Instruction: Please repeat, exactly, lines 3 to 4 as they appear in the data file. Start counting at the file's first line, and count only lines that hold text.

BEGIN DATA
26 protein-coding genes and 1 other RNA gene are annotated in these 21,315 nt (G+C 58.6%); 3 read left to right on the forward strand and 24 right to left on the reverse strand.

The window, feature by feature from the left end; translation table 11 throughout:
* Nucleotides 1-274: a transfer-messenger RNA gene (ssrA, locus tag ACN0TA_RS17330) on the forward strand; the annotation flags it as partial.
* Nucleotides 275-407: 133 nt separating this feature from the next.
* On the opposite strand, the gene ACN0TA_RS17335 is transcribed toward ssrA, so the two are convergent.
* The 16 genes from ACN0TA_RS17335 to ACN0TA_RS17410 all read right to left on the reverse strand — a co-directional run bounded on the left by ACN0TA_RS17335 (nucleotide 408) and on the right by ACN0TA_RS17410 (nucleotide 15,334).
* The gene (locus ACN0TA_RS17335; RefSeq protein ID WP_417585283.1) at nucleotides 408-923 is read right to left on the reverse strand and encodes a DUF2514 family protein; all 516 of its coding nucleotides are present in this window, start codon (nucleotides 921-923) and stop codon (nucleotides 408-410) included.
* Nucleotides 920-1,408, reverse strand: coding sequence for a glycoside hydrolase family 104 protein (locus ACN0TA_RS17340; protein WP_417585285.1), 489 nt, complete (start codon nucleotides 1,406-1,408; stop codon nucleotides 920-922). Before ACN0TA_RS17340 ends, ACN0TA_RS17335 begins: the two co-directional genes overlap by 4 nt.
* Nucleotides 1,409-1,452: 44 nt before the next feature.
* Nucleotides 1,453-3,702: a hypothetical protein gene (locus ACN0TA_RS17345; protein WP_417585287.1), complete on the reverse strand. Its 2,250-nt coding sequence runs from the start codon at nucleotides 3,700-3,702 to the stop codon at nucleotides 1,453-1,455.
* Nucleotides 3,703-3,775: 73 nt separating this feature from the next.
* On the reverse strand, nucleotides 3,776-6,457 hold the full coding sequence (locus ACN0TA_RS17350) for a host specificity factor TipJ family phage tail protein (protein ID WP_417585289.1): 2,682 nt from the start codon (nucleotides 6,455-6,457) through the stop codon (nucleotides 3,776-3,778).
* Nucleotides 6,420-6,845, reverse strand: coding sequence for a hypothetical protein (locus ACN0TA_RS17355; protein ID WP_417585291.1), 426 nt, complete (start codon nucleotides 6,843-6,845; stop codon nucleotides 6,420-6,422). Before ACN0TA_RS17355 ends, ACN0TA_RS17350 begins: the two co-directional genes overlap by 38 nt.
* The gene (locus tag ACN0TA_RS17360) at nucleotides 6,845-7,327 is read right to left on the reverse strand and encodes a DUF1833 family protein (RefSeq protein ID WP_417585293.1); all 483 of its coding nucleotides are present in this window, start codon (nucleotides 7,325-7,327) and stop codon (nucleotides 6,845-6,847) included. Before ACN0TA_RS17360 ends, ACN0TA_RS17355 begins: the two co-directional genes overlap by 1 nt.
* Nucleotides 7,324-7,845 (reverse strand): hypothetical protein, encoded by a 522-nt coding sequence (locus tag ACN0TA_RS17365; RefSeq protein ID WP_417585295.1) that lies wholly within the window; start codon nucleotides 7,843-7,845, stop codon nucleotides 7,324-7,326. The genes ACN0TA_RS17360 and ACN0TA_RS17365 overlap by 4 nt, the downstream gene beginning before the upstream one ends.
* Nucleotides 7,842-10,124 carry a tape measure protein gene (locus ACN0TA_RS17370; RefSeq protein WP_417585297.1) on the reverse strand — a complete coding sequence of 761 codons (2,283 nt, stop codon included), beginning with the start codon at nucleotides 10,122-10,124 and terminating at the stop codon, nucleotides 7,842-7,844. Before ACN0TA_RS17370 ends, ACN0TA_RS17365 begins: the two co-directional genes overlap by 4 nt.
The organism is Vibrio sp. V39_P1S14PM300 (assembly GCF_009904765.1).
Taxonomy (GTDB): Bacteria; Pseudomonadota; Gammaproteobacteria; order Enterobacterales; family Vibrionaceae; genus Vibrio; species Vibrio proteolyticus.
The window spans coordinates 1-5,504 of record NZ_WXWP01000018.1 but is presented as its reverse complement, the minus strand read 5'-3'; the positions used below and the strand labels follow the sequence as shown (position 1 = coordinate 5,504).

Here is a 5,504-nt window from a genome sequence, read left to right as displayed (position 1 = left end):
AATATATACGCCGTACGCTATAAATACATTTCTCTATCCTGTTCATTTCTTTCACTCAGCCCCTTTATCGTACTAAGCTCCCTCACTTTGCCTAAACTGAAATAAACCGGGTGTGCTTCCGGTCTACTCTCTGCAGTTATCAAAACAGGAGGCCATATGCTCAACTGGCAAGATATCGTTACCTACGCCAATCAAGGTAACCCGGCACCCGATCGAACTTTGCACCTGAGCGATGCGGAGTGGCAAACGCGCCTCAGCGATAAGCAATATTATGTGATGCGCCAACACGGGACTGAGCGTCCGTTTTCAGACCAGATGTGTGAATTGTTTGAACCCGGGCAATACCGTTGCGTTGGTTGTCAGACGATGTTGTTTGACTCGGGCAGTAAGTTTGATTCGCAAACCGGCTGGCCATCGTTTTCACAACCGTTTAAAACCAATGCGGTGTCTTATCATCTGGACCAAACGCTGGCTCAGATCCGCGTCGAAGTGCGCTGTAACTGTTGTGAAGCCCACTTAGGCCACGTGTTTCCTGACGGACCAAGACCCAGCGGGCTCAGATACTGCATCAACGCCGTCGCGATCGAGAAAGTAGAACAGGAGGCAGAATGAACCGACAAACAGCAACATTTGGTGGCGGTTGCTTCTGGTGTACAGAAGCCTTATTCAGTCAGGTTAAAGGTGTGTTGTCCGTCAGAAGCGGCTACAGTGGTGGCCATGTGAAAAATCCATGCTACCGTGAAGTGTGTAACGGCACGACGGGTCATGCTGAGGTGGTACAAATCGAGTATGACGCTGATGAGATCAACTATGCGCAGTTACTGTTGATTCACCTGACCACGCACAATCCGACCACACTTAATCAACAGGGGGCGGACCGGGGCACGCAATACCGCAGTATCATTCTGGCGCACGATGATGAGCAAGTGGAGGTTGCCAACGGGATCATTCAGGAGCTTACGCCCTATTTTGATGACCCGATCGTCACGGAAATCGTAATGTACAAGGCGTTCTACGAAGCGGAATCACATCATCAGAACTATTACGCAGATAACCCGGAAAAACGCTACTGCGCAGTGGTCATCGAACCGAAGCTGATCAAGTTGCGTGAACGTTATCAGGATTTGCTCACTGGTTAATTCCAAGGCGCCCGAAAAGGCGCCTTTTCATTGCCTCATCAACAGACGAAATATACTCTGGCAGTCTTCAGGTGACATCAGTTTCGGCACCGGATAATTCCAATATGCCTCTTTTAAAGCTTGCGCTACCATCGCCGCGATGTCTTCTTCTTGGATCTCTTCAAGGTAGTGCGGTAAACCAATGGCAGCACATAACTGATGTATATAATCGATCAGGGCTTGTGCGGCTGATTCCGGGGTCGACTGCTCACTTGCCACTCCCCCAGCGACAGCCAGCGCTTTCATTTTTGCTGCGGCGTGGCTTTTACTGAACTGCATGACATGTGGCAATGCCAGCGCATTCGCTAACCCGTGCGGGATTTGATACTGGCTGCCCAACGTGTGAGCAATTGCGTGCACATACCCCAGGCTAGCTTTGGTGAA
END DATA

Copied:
* Nucleotides 1-274: a transfer-messenger RNA gene (ssrA, locus tag ACN0TA_RS17330) on the forward strand; the annotation flags it as partial.
* Nucleotides 275-407: 133 nt separating this feature from the next.